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Drill, Comrade, Drill.
May 8, 2014 9:30 AM   Subscribe

There is a place in Russia called the Kola Penninsula that is just a jump away from both Norway and Finland. At this remote locale, people can visit a crumbling cinder block building in the middle of nowhere that is surround by debris. Amongst this debris is a nondescript metal cap secured with a dozen rusting bolts. Beneath this cap is the deepest hole in the world.

The Kola Superdeep Borehole was a Russian project started in 1970 to drill as deep a hole as possible into the Earth's crust. By the time they stopped the project in 1994, they had drilled 7.5 miles straight down. Here is the full article from Atlas Obscura. And though they did find lots of interesting stuff down there, they did not in fact discover the screams of tormented souls.
posted by AlonzoMosleyFBI (50 comments total) 24 users marked this as a favorite

 
The US called theirs Project Mohole? As opposed to Lesshole?
posted by jontyjago at 9:39 AM on May 8 [1 favorite]


"Project Mohole" probably refers to the Moho. It's still a silly name, though.
posted by Johnny Assay at 9:42 AM on May 8


Better than Mohel.
posted by b1tr0t at 9:47 AM on May 8 [6 favorites]


Caption/alt text on Slate for the picture of debris around the rusty metal cap: "hole." Indeed.
posted by filthy light thief at 9:47 AM on May 8 [1 favorite]


What happened to the building?
posted by b1tr0t at 9:56 AM on May 8


"Project Mohole" probably refers to the Moho. It's still a silly name, though.

Yes. I remember this was a big deal at the time. I read all about it in Scholastic Illustrated. Project Mohole. After the Mohorovičić discontinuity.
posted by Kirth Gerson at 9:58 AM on May 8 [2 favorites]


I can't believe that is really the top of the hole. It looks tiny. Oil and gas wells that go down 20,000 to 30,000 feet deep are 48" wide at the surface. They get progressively smaller as they go down.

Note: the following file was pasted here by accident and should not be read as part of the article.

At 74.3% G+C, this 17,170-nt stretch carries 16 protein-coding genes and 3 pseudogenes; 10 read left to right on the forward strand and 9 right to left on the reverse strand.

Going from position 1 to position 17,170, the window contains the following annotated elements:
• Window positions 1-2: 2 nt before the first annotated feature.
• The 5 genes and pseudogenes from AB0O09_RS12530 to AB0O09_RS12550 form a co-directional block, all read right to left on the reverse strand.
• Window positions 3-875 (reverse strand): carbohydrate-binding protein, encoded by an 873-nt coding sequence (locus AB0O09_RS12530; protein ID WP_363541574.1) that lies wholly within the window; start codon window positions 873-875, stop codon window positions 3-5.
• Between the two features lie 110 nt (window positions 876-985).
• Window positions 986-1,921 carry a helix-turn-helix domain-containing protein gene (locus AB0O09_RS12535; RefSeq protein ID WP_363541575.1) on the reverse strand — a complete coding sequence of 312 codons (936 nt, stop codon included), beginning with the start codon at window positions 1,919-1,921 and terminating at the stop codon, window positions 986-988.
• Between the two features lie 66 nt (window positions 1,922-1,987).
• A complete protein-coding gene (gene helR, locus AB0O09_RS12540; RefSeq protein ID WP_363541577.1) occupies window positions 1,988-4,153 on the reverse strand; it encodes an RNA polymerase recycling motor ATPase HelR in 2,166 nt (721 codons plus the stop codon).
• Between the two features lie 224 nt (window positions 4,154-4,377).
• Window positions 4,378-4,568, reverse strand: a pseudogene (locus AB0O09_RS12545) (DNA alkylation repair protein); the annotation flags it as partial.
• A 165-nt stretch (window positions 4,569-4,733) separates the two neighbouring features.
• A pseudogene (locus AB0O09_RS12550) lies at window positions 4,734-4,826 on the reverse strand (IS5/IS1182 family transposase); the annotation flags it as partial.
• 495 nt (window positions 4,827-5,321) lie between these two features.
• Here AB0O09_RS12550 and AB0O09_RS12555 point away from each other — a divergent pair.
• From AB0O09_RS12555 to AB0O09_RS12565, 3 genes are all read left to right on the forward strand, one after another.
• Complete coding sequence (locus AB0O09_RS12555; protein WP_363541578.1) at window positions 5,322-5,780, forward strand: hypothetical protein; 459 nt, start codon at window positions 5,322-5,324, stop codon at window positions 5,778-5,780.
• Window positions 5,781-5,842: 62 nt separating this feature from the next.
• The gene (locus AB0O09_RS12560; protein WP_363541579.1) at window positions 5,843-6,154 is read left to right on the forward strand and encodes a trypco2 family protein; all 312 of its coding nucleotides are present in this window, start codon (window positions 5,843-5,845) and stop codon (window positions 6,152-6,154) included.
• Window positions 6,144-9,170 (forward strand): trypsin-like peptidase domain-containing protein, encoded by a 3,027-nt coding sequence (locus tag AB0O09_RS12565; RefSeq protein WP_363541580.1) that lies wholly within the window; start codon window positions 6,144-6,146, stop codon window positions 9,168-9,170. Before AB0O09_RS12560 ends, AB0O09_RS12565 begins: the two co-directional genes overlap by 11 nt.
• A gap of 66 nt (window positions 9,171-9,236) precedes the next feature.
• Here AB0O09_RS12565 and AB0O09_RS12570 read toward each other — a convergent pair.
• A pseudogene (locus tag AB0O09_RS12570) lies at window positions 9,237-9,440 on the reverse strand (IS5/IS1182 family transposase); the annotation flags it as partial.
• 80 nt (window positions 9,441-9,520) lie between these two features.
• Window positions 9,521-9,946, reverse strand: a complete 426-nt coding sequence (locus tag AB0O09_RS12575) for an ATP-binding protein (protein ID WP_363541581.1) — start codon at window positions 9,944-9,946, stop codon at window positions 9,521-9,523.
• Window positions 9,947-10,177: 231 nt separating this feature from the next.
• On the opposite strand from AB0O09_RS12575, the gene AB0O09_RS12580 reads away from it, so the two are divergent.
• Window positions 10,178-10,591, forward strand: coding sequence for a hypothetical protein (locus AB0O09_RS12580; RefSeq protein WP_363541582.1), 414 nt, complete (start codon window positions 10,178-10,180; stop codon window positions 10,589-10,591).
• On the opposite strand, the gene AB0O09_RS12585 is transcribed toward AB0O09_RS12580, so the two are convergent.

posted by Bee'sWing at 9:58 AM on May 8


Related/recommended: Atlas Obscura's ESSENTIAL GUIDE: Ruins of Super Science.
posted by mykescipark at 9:59 AM on May 8 [7 favorites]


This is probably a dumb question. But if it's so hot down there, then can somebody explain to me why isn't it possible to pump water down such a hole so that it can be converted to steam and drive a turbine? I know it's a long way down, and there would be lots of problems with materials and such, but the potential return on investment seems like it would be pretty large.
posted by demonic winged headgear at 10:01 AM on May 8


That's a hole other level of deepness.
posted by vitabellosi at 10:03 AM on May 8


But if it's so hot down there, then can somebody explain to me why isn't it possible to pump water down such a hole so that it can be converted to steam and drive a turbine?

It is possible: 10 Gigawatts of installed power, of which 3GW is in the US.
posted by ambrosen at 10:05 AM on May 8 [4 favorites]


OK, sure. I was under the impression that geothermal power mostly utilized more or less naturally-occurring sources. I guess it is just not cost effective to drill the hole in areas that aren't naturally right for it. I hadn't realized that EGS existed.
posted by demonic winged headgear at 10:12 AM on May 8


Christ, what an asshole!
posted by The 10th Regiment of Foot at 10:19 AM on May 8 [5 favorites]


But if it's so hot down there, then can somebody explain to me why isn't it possible to pump water down such a hole so that it can be converted to steam and drive a turbine?

There are two problems. The first is that over most of the continent, the thermal gradient is only 25 degrees C per kilometer. So you have to drill very deep very expensive holes to get hot enough temperatures. There are very limited areas, like the Geysers in California or Yellowstone, where heat is much closer to the surface.

Second, rock is a relatively poor conductor of heat. Crudely, you could say that heat only travels about 10 feet per year through rock. So if you just drilled a hole in the ground and pumped water down there, the rock would cool off and you would get no more heat after a few days or so. You would have to employ fracking techniques to increase the surface area for available heat, but that is hard to do at extreme depths.
posted by JackFlash at 10:21 AM on May 8 [14 favorites]


Thanks for posting this, very interesting.
posted by selton at 10:33 AM on May 8


"...and we never did strike coke."
posted by Wolfdog at 10:59 AM on May 8


There’s a hole in the world. Feels like we ought to have known.
posted by yoink at 11:04 AM on May 8 [3 favorites]


Always relevant: XKCD's depth chart (shows both the Kola and the Tiber well, one of the deepest oil wells in the world).